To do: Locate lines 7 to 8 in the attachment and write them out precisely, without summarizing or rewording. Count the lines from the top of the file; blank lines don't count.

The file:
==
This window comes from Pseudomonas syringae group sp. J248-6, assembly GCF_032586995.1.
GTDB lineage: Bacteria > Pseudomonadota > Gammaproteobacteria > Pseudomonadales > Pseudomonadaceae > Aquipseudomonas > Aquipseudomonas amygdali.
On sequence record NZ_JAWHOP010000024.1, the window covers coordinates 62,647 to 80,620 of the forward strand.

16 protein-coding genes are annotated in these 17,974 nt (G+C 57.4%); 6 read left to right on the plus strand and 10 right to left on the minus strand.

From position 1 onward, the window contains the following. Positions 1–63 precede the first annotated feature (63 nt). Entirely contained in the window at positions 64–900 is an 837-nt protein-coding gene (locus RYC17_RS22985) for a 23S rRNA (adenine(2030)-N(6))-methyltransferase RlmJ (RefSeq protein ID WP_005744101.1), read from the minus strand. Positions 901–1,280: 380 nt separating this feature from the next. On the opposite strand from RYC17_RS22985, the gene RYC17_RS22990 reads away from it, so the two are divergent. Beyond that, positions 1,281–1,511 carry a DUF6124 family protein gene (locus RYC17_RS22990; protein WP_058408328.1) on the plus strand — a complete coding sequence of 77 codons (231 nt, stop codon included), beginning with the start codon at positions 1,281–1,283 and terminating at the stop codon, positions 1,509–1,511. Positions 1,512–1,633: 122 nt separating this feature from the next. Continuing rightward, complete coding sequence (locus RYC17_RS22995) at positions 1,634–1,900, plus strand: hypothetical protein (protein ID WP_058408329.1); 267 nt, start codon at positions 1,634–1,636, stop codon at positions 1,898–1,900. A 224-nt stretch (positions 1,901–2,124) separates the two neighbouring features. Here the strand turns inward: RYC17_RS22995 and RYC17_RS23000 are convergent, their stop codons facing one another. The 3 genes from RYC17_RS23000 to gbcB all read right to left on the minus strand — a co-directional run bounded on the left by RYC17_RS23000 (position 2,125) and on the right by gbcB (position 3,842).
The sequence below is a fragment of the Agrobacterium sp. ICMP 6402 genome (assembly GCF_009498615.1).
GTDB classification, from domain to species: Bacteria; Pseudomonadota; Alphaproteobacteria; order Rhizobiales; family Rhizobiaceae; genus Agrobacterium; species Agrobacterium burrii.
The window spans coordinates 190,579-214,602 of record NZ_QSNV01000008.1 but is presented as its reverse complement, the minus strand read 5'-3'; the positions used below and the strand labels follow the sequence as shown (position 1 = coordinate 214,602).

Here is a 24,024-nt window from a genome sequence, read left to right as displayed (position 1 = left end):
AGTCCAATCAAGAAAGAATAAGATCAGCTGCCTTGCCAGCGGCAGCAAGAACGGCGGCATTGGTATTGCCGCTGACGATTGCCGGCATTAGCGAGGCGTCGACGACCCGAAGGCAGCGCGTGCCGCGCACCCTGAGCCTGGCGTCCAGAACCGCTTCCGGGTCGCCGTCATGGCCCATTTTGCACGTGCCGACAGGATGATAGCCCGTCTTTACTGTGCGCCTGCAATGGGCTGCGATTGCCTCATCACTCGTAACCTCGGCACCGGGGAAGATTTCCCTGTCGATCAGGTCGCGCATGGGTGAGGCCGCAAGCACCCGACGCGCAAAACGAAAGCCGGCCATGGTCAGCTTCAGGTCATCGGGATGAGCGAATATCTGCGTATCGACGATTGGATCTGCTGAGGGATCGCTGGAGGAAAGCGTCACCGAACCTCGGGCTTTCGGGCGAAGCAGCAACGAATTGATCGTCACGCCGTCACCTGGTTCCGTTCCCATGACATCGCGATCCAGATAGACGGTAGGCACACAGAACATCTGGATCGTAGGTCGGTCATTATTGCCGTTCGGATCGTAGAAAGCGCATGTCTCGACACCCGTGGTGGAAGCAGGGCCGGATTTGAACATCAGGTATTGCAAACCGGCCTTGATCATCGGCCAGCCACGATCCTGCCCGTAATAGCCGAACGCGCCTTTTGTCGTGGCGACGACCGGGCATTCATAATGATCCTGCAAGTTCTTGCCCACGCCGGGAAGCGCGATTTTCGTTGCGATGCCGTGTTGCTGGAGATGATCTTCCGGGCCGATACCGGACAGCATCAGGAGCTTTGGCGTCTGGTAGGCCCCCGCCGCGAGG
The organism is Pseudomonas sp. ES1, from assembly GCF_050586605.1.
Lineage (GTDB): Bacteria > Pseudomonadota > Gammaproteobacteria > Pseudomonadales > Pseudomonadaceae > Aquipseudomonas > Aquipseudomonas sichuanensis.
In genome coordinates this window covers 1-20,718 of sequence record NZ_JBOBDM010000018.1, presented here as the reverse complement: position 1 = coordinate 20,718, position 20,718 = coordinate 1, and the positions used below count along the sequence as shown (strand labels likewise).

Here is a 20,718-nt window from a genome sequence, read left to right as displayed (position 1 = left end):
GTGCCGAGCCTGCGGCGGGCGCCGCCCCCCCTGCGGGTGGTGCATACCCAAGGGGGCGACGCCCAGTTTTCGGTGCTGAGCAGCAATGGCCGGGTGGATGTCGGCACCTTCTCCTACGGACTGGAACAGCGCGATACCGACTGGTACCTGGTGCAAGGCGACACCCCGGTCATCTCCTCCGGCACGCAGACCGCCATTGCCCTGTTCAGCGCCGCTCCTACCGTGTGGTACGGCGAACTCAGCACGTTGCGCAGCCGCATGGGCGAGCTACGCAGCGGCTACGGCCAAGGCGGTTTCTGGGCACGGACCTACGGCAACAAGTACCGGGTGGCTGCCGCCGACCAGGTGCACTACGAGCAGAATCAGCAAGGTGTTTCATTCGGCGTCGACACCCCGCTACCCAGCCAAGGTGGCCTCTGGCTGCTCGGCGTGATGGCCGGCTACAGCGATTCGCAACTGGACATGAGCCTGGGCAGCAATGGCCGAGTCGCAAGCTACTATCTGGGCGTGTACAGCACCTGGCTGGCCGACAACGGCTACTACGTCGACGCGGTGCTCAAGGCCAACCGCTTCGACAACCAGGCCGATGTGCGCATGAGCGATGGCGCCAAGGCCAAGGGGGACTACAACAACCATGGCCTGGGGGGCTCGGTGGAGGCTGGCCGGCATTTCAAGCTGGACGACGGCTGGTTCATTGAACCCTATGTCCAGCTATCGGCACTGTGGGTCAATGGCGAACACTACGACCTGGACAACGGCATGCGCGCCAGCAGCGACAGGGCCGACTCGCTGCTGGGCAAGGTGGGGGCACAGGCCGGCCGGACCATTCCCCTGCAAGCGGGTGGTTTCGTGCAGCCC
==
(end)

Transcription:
GTDB classification, from domain to species: Bacteria; Pseudomonadota; Alphaproteobacteria; order Rhizobiales; family Rhizobiaceae; genus Agrobacterium; species Agrobacterium burrii.
The window spans coordinates 190,579-214,602 of record NZ_QSNV01000008.1 but is presented as its reverse complement, the minus strand read 5'-3'; the positions used below and the strand labels follow the sequence as shown (position 1 = coordinate 214,602).